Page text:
Corporate Social Responsibility & the Value of our Environment
CSR plays a large role in some companies’ strategy and not so much in others. There are no international standard practices when it comes to CSR, companies can decide how much or how little they want to contribute, there are no legal requirements to commit to it as it’s a voluntary concept that benefits wider society by taking account of the interests of various stakeholders including employees, clients, suppliers, local communities and the environment that we live in.
Over the past 20 years there have been many empirical studies and journals written about the impact and value CSR initiatives has on society, company culture, the environment and customer relationships. A recent study published by Aljarah et al., (2018) carried out a meta-analytic review to examine the impact of corporate social responsibility on customer relationship quality based on three main aspects of namely, satisfaction, trust and commitment. The research found an overall strong and positive relationship between CSR and the dimensions of customer relationship quality.
CSR has been around for a long time but only in recent times has it really come to the forefront of international business roundtable discussions. A possible real turning point came only just a year ago, where 181 CEOs from some of the largest global companies such as Amazon, American Airlines and JPMorgan Chase & Co came together to “sign a statement of purpose” to say companies exist to benefit customers, employees, suppliers and communities, not just shareholders. The reason behind this discussion is that there has been extreme political pressure put on these organisations as the wealth gap in society is growing significantly.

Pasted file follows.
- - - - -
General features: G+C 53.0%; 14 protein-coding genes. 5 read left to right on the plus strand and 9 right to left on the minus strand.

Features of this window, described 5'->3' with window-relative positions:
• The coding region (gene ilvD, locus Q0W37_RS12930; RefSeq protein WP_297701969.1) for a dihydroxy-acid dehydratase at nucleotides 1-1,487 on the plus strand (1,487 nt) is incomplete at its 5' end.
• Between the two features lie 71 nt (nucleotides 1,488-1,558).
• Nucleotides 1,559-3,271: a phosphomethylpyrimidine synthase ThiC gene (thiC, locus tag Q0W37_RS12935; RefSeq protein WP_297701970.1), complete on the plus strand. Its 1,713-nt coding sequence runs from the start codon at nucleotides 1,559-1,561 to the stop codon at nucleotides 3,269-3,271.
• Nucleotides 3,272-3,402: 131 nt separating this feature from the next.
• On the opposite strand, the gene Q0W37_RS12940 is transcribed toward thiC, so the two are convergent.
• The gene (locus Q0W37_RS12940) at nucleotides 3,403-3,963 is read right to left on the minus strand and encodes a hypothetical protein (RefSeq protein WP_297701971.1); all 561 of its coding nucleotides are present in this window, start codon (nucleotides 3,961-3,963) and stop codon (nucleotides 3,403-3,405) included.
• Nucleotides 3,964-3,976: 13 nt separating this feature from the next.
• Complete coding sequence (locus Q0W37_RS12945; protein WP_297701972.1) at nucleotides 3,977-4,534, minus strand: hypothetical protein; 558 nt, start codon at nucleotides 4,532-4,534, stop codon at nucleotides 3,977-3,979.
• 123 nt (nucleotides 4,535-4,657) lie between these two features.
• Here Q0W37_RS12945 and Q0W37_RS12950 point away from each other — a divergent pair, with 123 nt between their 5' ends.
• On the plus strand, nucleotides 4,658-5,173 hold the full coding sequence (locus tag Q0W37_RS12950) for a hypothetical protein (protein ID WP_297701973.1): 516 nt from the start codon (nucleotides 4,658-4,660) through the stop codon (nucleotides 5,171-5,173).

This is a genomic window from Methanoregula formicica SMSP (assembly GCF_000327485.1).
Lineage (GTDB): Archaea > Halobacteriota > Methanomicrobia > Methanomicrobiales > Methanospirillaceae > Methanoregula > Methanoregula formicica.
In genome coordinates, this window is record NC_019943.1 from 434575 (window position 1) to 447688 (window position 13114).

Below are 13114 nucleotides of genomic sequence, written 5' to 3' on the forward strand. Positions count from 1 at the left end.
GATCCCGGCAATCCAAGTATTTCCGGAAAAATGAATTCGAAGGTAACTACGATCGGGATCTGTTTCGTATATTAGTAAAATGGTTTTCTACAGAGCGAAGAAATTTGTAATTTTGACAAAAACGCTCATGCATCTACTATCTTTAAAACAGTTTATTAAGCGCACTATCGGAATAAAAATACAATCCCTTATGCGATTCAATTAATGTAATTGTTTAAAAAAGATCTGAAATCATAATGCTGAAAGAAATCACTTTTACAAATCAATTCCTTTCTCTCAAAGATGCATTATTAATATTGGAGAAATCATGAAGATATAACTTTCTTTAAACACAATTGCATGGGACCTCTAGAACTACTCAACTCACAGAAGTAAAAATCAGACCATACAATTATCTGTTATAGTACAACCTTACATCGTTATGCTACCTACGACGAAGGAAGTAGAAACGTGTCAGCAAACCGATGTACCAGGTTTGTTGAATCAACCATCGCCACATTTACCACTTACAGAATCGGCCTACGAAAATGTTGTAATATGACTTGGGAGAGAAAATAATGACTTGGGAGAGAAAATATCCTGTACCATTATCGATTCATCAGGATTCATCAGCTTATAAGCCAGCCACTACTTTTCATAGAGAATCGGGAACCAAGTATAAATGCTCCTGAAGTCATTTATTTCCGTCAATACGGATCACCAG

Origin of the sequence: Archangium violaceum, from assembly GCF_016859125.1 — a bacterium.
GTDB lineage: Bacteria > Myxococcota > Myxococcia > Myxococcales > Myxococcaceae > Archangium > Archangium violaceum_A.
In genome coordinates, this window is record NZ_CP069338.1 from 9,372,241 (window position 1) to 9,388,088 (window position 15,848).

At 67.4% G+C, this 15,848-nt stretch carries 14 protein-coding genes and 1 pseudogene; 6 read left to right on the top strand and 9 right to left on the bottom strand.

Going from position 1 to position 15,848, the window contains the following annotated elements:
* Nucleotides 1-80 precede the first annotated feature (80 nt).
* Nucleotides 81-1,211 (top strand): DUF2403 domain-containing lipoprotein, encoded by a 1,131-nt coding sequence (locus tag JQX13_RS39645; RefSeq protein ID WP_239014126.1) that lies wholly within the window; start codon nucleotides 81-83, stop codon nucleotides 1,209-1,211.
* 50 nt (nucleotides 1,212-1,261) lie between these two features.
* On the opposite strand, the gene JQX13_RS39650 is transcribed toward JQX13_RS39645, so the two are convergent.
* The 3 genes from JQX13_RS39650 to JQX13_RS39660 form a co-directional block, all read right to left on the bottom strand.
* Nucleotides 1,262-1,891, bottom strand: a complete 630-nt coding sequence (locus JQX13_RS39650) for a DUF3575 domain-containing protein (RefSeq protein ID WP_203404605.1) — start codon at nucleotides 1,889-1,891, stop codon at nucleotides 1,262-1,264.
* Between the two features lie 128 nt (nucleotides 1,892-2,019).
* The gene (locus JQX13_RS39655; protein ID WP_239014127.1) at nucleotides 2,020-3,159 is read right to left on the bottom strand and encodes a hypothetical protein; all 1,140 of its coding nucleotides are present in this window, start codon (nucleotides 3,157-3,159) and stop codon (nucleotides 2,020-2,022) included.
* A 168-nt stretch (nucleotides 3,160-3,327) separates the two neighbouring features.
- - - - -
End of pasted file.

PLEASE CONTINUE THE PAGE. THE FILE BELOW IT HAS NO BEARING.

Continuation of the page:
CSR has played a role in improving the environment but so much more can be done. Since COVID-19 propelled the world into lockdown, emissions have seen their biggest drop since the second world war. We have talked, seen and heard about the crystal clear waters of Venice, the emerging blue skies and mountainous views in Delhi and wild animals roaming the once busy streets in capital cities and I believe this has made us all reflect on our value for our environment.
If we value it as individuals, we can collectively change our environment by investing in long term sustainability. By channelling CSR, companies can make major changes to the way they function, impact on the environment and engage with society.
The Water Institute is part of many CSR water initiative programmes, both big and small. We work closely with companies to understand their CSR targets and pillars and collaborate with you on designing a project that meets these goals. The projects can range from short term (weeks) to long term (1-2 years). We can involve voluntary organisations ensuring maximum engagement and impact and also open the projects to employees of your company. Participants will work side-by-side with leading scientists to not only gather data on critical environmental issues but also identify ways to bring their hands-on experiences back to their company and community.
By Ruth Clinton
Water Innovation Officer